• Mr Gupta and Mr Rajaratnam have had a long personal and business relationship. In 2006, they had set up Taj Capital Partners. Mr Rajaratnam was also a trustee of Mr Gupta’s American India Foundation. His other pal and McKinsey colleague, Anil Kumar, has already pleaded guilty to securities fraud and profiting from supplying inside information to Mr Rajaratnam. Anil Kumar was a director of the ISB, Hyderabad, which was founded by Mr Gupta with support from the who’s who of Indian industry.
Mr Kumar had to resign ignominiously after the insider trading charge. Earlier ISB’s dean, M Rammohan Rao, resigned for failing to perform his fiduciary role as an independent director of the Satyam Computer Services.
• Rajat Gupta along with Ramesh Vangal (former chief of PepsiCo and Seagram in India) was the promoter of Scandent Technologies. While Mr Vangal took the lead in that deal, Scandent entered a series of shady overseas deals with Dinesh Dalmia of the now defunct DSQ Software to acquire its most lucrative global software contracts. Once the contracts had moved to Scandent, DSQ Software was reduced to a shell. Dinesh Dalmia himself fled to the US but came scurrying back after duping a set of US companies for $150 million. He has been languishing without a trial in a Chennai jail for almost four years. Meanwhile, Scandent got listed through a reverse merger with a tiny Indian company and, within a few years, Mr Vangal had quit and moved on. So powerful were Scandent’s promoters that no Indian regulator or investigation agency asked any question, let alone act, although I reported extensively on the scam for several years in the Indian Express.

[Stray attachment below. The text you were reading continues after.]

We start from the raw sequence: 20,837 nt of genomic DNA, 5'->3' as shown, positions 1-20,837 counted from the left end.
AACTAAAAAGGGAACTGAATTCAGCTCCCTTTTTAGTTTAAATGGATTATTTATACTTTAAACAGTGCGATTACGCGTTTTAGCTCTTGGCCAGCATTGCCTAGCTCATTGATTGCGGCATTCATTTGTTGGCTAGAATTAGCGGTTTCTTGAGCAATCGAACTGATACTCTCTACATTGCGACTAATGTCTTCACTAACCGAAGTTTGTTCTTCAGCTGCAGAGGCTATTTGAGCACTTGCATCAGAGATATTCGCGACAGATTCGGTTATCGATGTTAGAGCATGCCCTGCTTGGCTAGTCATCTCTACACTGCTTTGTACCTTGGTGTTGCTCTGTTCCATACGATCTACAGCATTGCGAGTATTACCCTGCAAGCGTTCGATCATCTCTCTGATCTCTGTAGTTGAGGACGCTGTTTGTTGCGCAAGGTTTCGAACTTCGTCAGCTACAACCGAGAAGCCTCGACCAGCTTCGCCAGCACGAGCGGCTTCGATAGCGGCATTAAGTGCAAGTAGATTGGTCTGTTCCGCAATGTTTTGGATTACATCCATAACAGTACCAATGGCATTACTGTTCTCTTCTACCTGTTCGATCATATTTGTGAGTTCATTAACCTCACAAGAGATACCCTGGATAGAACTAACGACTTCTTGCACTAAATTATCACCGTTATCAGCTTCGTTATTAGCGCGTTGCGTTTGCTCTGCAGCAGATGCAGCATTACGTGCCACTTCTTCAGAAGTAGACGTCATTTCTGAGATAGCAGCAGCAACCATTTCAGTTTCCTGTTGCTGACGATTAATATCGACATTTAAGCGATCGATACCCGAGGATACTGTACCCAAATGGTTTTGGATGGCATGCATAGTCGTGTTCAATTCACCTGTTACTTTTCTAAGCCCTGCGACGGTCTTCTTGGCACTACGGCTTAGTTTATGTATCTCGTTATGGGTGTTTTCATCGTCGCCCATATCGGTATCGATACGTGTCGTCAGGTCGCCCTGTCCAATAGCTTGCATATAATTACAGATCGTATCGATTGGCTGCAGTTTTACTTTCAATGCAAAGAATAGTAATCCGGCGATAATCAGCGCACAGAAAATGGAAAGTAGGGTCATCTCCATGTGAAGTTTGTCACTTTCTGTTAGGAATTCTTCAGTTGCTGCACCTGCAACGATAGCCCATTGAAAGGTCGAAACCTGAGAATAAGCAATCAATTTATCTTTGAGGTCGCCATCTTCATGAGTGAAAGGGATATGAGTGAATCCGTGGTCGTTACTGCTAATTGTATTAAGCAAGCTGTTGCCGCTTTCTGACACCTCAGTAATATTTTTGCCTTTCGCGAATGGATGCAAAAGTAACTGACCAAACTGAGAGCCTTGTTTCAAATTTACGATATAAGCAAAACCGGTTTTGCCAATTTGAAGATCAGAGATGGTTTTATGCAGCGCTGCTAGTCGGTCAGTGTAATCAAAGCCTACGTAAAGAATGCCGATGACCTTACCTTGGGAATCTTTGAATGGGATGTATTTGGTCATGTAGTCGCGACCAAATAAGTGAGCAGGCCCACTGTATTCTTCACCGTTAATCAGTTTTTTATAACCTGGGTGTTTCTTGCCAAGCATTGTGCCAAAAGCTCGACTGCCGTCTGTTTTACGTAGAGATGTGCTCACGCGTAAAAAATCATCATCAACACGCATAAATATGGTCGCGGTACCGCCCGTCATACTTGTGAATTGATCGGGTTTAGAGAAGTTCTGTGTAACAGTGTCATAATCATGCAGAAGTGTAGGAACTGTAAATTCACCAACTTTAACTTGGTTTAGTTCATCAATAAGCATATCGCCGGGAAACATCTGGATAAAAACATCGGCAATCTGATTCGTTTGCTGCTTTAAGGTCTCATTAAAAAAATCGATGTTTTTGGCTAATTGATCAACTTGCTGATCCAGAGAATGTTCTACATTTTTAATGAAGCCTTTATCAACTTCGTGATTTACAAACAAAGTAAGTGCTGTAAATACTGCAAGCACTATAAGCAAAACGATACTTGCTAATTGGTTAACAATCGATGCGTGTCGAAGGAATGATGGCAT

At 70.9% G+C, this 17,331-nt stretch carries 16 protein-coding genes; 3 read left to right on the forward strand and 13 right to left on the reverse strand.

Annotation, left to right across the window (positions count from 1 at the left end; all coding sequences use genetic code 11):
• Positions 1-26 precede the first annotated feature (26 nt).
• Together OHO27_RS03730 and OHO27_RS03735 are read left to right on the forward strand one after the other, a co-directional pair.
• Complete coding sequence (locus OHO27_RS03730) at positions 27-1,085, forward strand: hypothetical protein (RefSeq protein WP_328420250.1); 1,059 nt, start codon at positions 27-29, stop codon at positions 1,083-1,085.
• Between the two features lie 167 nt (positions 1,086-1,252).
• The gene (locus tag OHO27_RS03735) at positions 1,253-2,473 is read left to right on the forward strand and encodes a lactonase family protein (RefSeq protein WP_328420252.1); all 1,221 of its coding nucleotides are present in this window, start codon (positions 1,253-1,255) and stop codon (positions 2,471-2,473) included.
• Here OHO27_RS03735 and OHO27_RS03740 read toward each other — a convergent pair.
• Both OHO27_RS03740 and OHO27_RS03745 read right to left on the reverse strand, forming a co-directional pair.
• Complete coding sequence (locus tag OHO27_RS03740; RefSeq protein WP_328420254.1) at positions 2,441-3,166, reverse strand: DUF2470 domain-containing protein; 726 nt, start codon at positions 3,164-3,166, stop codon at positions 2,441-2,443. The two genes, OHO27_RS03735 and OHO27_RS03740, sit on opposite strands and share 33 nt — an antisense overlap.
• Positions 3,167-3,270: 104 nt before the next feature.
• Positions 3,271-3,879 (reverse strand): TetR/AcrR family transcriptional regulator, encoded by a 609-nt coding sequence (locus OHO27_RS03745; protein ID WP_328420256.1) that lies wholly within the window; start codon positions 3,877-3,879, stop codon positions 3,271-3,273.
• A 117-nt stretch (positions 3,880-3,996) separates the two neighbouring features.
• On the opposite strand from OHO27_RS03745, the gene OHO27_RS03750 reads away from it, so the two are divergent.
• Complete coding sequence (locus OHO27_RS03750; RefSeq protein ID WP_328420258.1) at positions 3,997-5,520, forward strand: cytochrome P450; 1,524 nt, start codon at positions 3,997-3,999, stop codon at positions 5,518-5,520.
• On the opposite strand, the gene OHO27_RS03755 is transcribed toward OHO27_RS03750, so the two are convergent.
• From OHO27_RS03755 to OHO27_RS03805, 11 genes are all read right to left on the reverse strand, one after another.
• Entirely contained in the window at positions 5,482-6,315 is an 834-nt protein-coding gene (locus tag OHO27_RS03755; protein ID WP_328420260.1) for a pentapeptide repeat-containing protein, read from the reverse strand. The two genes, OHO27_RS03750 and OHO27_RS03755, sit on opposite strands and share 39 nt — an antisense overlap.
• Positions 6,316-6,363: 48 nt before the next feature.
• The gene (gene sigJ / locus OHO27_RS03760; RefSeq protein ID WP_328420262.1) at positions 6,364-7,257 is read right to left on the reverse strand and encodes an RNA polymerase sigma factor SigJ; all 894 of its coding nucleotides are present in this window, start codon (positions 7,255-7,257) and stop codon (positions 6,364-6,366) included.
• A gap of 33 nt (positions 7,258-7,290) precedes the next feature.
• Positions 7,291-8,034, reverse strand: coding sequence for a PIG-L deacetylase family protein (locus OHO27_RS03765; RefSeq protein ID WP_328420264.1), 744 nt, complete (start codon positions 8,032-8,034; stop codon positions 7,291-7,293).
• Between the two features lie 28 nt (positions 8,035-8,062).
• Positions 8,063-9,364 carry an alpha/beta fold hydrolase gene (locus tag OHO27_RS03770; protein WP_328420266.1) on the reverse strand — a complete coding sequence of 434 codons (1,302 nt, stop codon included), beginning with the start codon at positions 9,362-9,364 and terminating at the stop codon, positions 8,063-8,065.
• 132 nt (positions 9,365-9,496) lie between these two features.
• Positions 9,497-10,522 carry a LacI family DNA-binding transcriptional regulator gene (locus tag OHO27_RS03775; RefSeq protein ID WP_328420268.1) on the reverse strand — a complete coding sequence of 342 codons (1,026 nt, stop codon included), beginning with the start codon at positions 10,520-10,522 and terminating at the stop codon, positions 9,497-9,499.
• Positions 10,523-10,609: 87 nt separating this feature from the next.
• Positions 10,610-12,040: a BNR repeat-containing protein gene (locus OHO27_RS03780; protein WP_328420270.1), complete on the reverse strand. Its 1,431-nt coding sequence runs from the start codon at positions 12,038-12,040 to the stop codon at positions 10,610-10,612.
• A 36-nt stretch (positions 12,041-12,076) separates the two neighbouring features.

• The Ramesh Vangal-Rajat Gupta duo surfaced again in Tamilnad Mercantile Bank (TMB). They, with others, acquired a 25% stake in TMB from C Sivasankaran of the Sterling group. Mr Sivasankaran is not someone who is likely to be a nominee for corporate governance awards. In October 2009, a Reserve Bank of India (RBI) report said that Vangal-Gupta and others had ‘acted in concert’ to acquire a stake without getting RBI approval. This, too, did not dent Rajat Gupta’s aura nor diminish his ‘open door’ access to the Prime Minister’s Office.
• Later, the Rajat Gupta-promoted private equity fund, New Silk Route, acquired shares in KS Oils, a company in which C Sivasankaran had an interest. An Intelligence Bureau report of December 2010 (available with us) reported massive price rigging and insider trading in KS Oils. The company has also been accused of tax evasion. So what did the philanthropic Mr Gupta find attractive about this investment?
Far from raising any red flags, the Indian government was so completely enamoured of Mr Gupta that it never once worried about potential conflict of interest in allowing him a key role in framing India’s health and education policy, or that his lucrative private sector investments may be the ultimate beneficiaries of these policies. Mr Gupta had the PM’s blessings and support as head of the prestigious Public Health Foundation of India (PHFI) which received over Rs100 crore (Rs65 crore+Rs36.15 crore in two years) in budgetary support. The PHFI, with a powerful group of supporters (including the Bill & Melinda Gates Foundation), wasn’t so much a public-private partnership as one between the government and a bunch of private and foreign institutions/entities. Little is known about the functioning of this Foundation launched in 2006 by the PM, despite worries that PHFI’s many investors and business partners (Fortis, Pfizer and Microsoft) will benefit from its policy decisions. Incidentally, Mr Gupta resigned from ISB Hyderabad, PHFI and New Silk Route only after 10th March.
The question now is: Are we, even today, attempting to put in place systems to ensure that there is no conflict between investments made through private equity funds by those who help the government draft policy? Unfortunately, no; we are not even bolting the stable doors even after the horse has fled.